Financially Fragile Households: Evidence and Implications

49 Pages Posted: 19 Apr 2011

See all articles by Annamaria Lusardi

Annamaria Lusardi

Stanford University - Stanford Institute for Economic Policy Research

Daniel Schneider

Princeton University

Peter Tufano

Harvard Business School; University of Oxford, Said Business School

Multiple version iconThere are 2 versions of this paper

Date Written: March 7, 2011


This paper examines households’ financial fragility by looking at their capacity to come up with $2,000 in 30 days. Using data from the 2009 TNS Global Economic Crisis survey, we document widespread financial weakness in the United States: Almost half of Americans report that they are incapable of coming-up with the funds necessary to deal with an ordinary financial shock. While financial fragility is more severe among those with low educational attainment and no financial education, families with children, those who suffered large wealth losses, and those who are unemployed, a sizable fraction of seemingly “middle class” Americans judge themselves to be financially fragile. We examine the coping methods people use to deal with shocks. While savings s used most often, relying on family and friends, using formal and alternative credit, increasing work hours, and selling items are also used frequently to deal with emergencies, especially for some subgroups. Household finance researchers must look beyond precautionary saving to understand how families cope with risk. We also find evidence of a pecking order of coping methods in which savings appears to be first in the ordering. Finally, the paper compares the levels of financial fragility and methods of coping among eight industrialized countries. While there are differences in coping ability across countries, there is general evidence of a consistent ordering of coping methods.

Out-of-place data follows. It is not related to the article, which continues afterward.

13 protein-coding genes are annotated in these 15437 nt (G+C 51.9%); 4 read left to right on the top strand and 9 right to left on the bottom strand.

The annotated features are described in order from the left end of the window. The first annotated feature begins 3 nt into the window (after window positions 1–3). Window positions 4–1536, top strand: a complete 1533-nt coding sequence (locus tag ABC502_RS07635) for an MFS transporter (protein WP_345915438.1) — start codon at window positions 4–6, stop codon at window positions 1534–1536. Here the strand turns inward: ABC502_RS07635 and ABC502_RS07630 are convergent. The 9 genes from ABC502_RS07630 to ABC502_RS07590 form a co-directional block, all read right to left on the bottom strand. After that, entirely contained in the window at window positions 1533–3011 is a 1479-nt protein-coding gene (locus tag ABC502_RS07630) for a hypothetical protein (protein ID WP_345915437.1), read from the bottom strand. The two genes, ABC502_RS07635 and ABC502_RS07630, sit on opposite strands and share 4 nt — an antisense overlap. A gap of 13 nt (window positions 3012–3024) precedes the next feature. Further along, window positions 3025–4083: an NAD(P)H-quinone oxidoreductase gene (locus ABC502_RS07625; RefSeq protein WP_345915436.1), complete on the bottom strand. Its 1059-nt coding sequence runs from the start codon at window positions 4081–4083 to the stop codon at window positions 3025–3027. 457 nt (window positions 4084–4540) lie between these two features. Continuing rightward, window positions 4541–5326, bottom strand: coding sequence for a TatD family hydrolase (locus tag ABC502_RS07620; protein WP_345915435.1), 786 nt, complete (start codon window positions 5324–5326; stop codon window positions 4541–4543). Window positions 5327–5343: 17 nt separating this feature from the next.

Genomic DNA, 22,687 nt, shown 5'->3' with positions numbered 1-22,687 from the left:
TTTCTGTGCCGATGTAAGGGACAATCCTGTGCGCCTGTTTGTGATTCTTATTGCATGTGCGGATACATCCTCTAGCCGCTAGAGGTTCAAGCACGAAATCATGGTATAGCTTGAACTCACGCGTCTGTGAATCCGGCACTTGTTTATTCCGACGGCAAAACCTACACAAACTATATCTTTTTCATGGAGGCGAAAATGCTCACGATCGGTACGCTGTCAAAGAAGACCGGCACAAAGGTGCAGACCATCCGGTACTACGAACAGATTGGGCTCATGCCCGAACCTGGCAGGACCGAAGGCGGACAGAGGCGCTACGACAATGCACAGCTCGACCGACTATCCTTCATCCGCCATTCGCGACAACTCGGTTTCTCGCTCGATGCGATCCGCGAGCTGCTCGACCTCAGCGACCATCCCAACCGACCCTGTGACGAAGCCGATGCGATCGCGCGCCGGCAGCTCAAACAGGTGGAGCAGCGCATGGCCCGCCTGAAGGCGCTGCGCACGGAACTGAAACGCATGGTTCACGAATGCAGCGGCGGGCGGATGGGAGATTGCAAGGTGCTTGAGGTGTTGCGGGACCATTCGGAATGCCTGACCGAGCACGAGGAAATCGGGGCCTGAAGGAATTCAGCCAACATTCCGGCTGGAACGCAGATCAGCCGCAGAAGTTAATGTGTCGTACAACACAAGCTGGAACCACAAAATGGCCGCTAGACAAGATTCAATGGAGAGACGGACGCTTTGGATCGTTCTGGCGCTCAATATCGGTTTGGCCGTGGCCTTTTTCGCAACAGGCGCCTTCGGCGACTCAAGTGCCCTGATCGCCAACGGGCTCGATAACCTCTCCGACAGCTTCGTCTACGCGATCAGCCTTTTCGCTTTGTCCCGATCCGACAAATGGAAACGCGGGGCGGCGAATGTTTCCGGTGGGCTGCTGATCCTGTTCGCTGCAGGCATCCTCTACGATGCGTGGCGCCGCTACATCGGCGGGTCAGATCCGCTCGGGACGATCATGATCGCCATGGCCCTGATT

Suggested Citation

Lusardi, Annamaria and Schneider, Daniel and Tufano, Peter, Financially Fragile Households: Evidence and Implications (March 7, 2011). Netspar Discussion Paper No. 03/2011-013, Available at SSRN: or

Annamaria Lusardi (Contact Author)

Stanford University - Stanford Institute for Economic Policy Research ( email )

366 Galvez Street
John A. and Cynthia Fry Gunn Building
Stanford, CA CA 94305
United States


Daniel Schneider

Princeton University ( email )

22 Chambers Street
Princeton, NJ 08544-0708
United States

Peter Tufano

Harvard Business School ( email )

Soldiers Field Road
Morgan Hall 131
Boston, MA 02163
United States

University of Oxford, Said Business School

Park End Street
Oxford, OX1 1HP
Great Britain

Do you have a job opening that you would like to promote on SSRN?

Paper statistics

Abstract Views
PlumX Metrics